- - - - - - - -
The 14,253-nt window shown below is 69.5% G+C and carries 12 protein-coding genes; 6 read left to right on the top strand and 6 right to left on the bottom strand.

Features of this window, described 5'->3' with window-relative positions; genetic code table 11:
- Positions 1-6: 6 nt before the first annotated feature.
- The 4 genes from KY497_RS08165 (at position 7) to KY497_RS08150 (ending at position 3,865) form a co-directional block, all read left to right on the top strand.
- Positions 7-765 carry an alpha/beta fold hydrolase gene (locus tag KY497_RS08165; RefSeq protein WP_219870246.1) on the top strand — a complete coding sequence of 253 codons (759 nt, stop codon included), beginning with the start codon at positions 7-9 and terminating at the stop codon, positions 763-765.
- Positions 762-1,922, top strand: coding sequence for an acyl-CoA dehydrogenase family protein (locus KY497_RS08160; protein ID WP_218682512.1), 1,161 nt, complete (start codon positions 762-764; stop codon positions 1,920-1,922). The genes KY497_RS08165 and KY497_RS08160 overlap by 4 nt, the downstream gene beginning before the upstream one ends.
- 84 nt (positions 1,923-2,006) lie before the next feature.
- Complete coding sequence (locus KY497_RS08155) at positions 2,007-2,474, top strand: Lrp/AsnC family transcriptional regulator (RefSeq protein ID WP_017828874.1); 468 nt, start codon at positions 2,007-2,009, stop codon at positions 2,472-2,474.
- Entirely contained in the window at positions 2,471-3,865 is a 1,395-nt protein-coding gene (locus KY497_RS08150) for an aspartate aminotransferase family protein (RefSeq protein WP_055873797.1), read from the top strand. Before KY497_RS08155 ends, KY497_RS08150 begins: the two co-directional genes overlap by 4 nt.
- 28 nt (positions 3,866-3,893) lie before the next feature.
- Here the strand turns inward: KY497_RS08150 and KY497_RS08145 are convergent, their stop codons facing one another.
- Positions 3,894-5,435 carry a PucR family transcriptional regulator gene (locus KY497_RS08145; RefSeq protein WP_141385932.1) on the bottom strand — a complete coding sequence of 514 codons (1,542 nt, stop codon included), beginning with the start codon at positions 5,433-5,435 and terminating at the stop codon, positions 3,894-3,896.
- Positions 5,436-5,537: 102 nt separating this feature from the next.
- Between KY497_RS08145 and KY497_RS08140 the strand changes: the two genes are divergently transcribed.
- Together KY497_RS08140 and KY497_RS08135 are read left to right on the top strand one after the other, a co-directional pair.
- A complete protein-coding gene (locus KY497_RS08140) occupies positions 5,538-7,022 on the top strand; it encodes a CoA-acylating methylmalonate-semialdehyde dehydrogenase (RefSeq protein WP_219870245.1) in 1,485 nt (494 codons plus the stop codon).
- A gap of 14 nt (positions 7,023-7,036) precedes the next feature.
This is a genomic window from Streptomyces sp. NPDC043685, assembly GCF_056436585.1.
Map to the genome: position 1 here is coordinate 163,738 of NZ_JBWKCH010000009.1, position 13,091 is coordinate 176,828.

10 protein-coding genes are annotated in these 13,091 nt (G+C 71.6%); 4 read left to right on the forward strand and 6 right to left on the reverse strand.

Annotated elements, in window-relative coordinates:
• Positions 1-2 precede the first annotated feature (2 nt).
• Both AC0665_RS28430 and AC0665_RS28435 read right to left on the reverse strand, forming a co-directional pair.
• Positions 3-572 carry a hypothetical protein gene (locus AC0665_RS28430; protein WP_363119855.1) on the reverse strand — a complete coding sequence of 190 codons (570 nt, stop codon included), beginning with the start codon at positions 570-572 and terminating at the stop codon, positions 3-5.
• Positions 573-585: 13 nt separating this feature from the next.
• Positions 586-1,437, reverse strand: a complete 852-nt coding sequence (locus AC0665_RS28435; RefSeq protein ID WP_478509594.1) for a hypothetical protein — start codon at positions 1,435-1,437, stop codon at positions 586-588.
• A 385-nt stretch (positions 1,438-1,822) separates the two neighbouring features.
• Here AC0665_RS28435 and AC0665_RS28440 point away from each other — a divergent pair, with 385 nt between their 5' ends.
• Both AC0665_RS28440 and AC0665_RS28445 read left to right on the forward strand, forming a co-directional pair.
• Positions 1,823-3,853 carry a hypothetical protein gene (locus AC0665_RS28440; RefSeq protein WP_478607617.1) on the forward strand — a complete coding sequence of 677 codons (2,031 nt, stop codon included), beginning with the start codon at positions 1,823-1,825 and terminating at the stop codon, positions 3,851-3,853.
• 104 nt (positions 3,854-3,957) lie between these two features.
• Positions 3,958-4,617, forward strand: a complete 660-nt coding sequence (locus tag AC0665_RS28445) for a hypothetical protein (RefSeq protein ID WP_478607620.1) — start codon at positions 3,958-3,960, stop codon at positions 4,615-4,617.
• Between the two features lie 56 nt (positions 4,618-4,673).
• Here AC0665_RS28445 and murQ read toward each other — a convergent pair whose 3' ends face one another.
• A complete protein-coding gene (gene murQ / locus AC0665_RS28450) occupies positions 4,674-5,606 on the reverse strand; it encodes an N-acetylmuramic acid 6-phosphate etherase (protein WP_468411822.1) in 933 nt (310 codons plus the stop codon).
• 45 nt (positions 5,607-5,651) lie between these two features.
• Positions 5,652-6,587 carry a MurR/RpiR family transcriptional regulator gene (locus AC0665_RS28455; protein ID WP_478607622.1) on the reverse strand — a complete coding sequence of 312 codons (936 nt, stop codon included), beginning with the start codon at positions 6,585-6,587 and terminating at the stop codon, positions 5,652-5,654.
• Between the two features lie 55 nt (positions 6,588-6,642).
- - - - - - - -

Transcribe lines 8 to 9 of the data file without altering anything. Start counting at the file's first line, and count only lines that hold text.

- Complete coding sequence (locus KY497_RS08155) at positions 2,007-2,474, top strand: Lrp/AsnC family transcriptional regulator (RefSeq protein ID WP_017828874.1); 468 nt, start codon at positions 2,007-2,009, stop codon at positions 2,472-2,474.
- Entirely contained in the window at positions 2,471-3,865 is a 1,395-nt protein-coding gene (locus KY497_RS08150) for an aspartate aminotransferase family protein (RefSeq protein WP_055873797.1), read from the top strand. Before KY497_RS08155 ends, KY497_RS08150 begins: the two co-directional genes overlap by 4 nt.